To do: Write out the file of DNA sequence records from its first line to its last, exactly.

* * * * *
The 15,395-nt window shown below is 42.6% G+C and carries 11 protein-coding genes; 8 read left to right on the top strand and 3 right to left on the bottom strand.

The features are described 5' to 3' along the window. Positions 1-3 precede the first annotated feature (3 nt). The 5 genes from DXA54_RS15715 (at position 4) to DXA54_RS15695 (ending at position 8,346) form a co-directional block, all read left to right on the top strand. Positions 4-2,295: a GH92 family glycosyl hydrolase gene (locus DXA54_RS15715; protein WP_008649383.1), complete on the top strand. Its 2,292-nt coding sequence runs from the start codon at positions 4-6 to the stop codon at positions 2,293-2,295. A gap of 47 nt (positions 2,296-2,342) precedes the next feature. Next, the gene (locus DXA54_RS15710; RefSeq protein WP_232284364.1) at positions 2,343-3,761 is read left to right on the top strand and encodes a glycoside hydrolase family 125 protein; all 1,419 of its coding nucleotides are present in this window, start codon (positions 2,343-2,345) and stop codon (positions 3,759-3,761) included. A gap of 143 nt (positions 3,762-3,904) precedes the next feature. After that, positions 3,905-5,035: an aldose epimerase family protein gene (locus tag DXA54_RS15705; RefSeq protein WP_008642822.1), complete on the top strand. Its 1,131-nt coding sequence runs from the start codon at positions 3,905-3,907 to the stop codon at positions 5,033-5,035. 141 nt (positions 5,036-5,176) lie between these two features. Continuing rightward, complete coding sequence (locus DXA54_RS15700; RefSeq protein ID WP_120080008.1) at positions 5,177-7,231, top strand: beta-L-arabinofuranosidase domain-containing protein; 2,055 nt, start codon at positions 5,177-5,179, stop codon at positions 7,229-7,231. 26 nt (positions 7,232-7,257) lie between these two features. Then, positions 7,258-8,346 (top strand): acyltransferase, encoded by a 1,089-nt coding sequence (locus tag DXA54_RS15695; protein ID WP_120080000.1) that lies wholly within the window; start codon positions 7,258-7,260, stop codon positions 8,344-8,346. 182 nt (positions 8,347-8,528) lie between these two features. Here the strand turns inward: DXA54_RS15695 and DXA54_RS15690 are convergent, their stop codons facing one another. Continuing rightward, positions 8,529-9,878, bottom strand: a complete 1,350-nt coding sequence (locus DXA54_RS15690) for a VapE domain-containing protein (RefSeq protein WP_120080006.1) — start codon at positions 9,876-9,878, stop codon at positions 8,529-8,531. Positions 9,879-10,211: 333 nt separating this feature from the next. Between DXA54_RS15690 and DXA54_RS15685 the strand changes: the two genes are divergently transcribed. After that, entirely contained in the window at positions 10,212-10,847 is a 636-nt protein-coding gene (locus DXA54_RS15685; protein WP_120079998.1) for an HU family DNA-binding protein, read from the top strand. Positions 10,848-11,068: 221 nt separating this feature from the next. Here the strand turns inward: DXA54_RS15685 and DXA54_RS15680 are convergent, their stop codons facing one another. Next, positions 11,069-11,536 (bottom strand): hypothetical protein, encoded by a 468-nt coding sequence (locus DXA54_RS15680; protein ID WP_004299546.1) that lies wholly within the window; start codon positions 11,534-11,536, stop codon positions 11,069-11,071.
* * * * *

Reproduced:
The 15,395-nt window shown below is 42.6% G+C and carries 11 protein-coding genes; 8 read left to right on the top strand and 3 right to left on the bottom strand.

The features are described 5' to 3' along the window. Positions 1-3 precede the first annotated feature (3 nt). The 5 genes from DXA54_RS15715 (at position 4) to DXA54_RS15695 (ending at position 8,346) form a co-directional block, all read left to right on the top strand. Positions 4-2,295: a GH92 family glycosyl hydrolase gene (locus DXA54_RS15715; protein WP_008649383.1), complete on the top strand. Its 2,292-nt coding sequence runs from the start codon at positions 4-6 to the stop codon at positions 2,293-2,295. A gap of 47 nt (positions 2,296-2,342) precedes the next feature. Next, the gene (locus DXA54_RS15710; RefSeq protein WP_232284364.1) at positions 2,343-3,761 is read left to right on the top strand and encodes a glycoside hydrolase family 125 protein; all 1,419 of its coding nucleotides are present in this window, start codon (positions 2,343-2,345) and stop codon (positions 3,759-3,761) included. A gap of 143 nt (positions 3,762-3,904) precedes the next feature. After that, positions 3,905-5,035: an aldose epimerase family protein gene (locus tag DXA54_RS15705; RefSeq protein WP_008642822.1), complete on the top strand. Its 1,131-nt coding sequence runs from the start codon at positions 3,905-3,907 to the stop codon at positions 5,033-5,035. 141 nt (positions 5,036-5,176) lie between these two features. Continuing rightward, complete coding sequence (locus DXA54_RS15700; RefSeq protein ID WP_120080008.1) at positions 5,177-7,231, top strand: beta-L-arabinofuranosidase domain-containing protein; 2,055 nt, start codon at positions 5,177-5,179, stop codon at positions 7,229-7,231. 26 nt (positions 7,232-7,257) lie between these two features. Then, positions 7,258-8,346 (top strand): acyltransferase, encoded by a 1,089-nt coding sequence (locus tag DXA54_RS15695; protein ID WP_120080000.1) that lies wholly within the window; start codon positions 7,258-7,260, stop codon positions 8,344-8,346. 182 nt (positions 8,347-8,528) lie between these two features. Here the strand turns inward: DXA54_RS15695 and DXA54_RS15690 are convergent, their stop codons facing one another. Continuing rightward, positions 8,529-9,878, bottom strand: a complete 1,350-nt coding sequence (locus DXA54_RS15690) for a VapE domain-containing protein (RefSeq protein WP_120080006.1) — start codon at positions 9,876-9,878, stop codon at positions 8,529-8,531. Positions 9,879-10,211: 333 nt separating this feature from the next. Between DXA54_RS15690 and DXA54_RS15685 the strand changes: the two genes are divergently transcribed. After that, entirely contained in the window at positions 10,212-10,847 is a 636-nt protein-coding gene (locus DXA54_RS15685; protein WP_120079998.1) for an HU family DNA-binding protein, read from the top strand. Positions 10,848-11,068: 221 nt separating this feature from the next. Here the strand turns inward: DXA54_RS15685 and DXA54_RS15680 are convergent, their stop codons facing one another. Next, positions 11,069-11,536 (bottom strand): hypothetical protein, encoded by a 468-nt coding sequence (locus DXA54_RS15680; protein ID WP_004299546.1) that lies wholly within the window; start codon positions 11,534-11,536, stop codon positions 11,069-11,071.